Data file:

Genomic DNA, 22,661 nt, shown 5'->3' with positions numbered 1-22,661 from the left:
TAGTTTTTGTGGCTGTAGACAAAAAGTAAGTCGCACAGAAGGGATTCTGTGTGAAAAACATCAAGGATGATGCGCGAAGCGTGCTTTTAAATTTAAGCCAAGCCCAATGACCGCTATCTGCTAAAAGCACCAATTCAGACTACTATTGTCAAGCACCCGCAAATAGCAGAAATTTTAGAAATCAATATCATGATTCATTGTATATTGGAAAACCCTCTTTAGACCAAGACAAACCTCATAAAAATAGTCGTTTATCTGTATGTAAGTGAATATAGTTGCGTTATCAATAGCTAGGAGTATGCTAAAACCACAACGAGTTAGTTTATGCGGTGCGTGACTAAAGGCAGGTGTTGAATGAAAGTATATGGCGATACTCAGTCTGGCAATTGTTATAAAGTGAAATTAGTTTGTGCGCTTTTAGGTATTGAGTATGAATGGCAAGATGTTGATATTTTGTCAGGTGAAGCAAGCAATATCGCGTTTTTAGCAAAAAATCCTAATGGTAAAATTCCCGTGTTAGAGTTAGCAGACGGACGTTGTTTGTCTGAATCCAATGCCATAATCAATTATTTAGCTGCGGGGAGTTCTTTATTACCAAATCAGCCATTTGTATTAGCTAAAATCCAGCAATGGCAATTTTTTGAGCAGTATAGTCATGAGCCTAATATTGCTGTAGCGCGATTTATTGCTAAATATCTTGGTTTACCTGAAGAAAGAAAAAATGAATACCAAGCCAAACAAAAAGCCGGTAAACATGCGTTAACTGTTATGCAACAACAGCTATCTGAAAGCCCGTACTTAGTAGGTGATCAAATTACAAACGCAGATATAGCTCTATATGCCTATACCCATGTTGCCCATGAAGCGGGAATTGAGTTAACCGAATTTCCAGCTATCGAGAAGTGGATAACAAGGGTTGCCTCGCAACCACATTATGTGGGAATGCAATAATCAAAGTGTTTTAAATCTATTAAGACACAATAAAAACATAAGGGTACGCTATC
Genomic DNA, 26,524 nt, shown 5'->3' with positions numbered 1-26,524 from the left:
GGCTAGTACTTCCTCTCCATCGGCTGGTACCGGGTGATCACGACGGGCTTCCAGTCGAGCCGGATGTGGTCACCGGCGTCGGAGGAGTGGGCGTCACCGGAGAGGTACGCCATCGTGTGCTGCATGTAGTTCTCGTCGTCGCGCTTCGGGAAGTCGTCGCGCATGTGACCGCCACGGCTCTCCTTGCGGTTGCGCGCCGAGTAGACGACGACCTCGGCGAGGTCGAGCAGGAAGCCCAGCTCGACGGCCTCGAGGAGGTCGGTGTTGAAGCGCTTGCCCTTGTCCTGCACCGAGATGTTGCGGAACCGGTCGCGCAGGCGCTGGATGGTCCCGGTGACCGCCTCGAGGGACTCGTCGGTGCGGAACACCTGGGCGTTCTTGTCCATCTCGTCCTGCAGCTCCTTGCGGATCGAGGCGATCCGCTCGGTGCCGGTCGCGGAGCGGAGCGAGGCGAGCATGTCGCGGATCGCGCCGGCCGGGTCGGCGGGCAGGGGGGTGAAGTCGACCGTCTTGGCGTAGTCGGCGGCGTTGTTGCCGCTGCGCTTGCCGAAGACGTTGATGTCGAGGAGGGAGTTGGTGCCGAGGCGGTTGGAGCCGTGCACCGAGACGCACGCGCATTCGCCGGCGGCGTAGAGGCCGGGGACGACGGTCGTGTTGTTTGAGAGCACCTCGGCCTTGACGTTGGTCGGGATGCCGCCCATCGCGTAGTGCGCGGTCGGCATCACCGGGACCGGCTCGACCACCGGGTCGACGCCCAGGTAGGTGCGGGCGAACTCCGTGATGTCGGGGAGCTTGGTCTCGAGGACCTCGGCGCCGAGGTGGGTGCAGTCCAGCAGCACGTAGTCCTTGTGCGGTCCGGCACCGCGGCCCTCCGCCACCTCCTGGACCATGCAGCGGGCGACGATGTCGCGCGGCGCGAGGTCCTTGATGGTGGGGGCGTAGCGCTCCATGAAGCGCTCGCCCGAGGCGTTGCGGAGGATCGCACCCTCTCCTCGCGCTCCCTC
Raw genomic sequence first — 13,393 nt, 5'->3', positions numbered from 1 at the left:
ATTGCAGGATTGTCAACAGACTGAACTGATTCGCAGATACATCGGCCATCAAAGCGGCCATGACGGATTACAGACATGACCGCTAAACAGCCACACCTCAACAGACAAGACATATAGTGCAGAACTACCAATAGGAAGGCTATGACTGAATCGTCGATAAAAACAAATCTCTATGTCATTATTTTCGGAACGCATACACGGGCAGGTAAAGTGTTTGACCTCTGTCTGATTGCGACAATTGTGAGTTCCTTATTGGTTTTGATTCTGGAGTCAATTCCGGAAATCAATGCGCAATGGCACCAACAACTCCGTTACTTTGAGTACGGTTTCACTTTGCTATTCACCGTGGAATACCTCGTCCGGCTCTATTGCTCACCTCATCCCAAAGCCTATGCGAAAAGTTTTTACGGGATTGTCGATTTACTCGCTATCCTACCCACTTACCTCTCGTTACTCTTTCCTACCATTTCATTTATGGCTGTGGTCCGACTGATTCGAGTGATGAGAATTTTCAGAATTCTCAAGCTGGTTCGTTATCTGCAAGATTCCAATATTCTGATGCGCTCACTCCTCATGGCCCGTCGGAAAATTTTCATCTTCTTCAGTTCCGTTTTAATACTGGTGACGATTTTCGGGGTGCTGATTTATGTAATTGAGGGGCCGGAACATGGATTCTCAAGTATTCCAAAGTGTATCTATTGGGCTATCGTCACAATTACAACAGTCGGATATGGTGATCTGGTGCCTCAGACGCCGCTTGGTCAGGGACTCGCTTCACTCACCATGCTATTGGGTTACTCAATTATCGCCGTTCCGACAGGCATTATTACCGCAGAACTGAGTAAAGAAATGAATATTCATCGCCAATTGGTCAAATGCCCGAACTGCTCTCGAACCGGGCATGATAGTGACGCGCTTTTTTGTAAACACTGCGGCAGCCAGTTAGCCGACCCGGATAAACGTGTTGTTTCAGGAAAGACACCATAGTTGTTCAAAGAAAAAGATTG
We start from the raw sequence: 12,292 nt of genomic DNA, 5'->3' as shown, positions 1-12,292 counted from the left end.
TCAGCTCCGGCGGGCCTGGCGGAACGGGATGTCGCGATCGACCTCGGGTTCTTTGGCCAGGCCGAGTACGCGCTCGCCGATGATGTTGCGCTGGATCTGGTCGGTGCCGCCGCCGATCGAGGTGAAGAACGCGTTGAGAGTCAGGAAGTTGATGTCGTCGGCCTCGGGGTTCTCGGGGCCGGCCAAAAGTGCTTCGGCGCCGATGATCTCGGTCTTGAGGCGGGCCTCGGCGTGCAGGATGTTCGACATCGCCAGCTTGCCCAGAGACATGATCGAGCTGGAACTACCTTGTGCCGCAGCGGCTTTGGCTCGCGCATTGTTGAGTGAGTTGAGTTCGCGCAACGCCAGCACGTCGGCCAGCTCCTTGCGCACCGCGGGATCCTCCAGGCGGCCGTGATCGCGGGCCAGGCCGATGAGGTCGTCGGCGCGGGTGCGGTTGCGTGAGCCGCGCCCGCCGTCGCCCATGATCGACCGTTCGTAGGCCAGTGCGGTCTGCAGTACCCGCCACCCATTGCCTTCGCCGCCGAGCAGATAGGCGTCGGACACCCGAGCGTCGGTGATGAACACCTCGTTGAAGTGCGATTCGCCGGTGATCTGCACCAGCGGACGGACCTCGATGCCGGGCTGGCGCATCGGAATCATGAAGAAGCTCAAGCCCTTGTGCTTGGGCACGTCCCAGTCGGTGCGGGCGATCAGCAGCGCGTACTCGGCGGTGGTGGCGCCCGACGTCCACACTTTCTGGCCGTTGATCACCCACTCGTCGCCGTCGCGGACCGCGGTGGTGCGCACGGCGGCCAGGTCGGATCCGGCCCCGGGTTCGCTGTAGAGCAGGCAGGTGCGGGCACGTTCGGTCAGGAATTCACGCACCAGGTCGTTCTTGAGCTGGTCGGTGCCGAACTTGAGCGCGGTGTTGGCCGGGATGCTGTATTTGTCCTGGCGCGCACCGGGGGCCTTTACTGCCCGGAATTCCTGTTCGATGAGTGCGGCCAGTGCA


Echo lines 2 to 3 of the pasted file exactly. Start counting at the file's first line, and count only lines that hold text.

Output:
TAGTTTTTGTGGCTGTAGACAAAAAGTAAGTCGCACAGAAGGGATTCTGTGTGAAAAACATCAAGGATGATGCGCGAAGCGTGCTTTTAAATTTAAGCCAAGCCCAATGACCGCTATCTGCTAAAAGCACCAATTCAGACTACTATTGTCAAGCACCCGCAAATAGCAGAAATTTTAGAAATCAATATCATGATTCATTGTATATTGGAAAACCCTCTTTAGACCAAGACAAACCTCATAAAAATAGTCGTTTATCTGTATGTAAGTGAATATAGTTGCGTTATCAATAGCTAGGAGTATGCTAAAACCACAACGAGTTAGTTTATGCGGTGCGTGACTAAAGGCAGGTGTTGAATGAAAGTATATGGCGATACTCAGTCTGGCAATTGTTATAAAGTGAAATTAGTTTGTGCGCTTTTAGGTATTGAGTATGAATGGCAAGATGTTGATATTTTGTCAGGTGAAGCAAGCAATATCGCGTTTTTAGCAAAAAATCCTAATGGTAAAATTCCCGTGTTAGAGTTAGCAGACGGACGTTGTTTGTCTGAATCCAATGCCATAATCAATTATTTAGCTGCGGGGAGTTCTTTATTACCAAATCAGCCATTTGTATTAGCTAAAATCCAGCAATGGCAATTTTTTGAGCAGTATAGTCATGAGCCTAATATTGCTGTAGCGCGATTTATTGCTAAATATCTTGGTTTACCTGAAGAAAGAAAAAATGAATACCAAGCCAAACAAAAAGCCGGTAAACATGCGTTAACTGTTATGCAACAACAGCTATCTGAAAGCCCGTACTTAGTAGGTGATCAAATTACAAACGCAGATATAGCTCTATATGCCTATACCCATGTTGCCCATGAAGCGGGAATTGAGTTAACCGAATTTCCAGCTATCGAGAAGTGGATAACAAGGGTTGCCTCGCAACCACATTATGTGGGAATGCAATAATCAAAGTGTTTTAAATCTATTAAGACACAATAAAAACATAAGGGTACGCTATC
Genomic DNA, 26,524 nt, shown 5'->3' with positions numbered 1-26,524 from the left: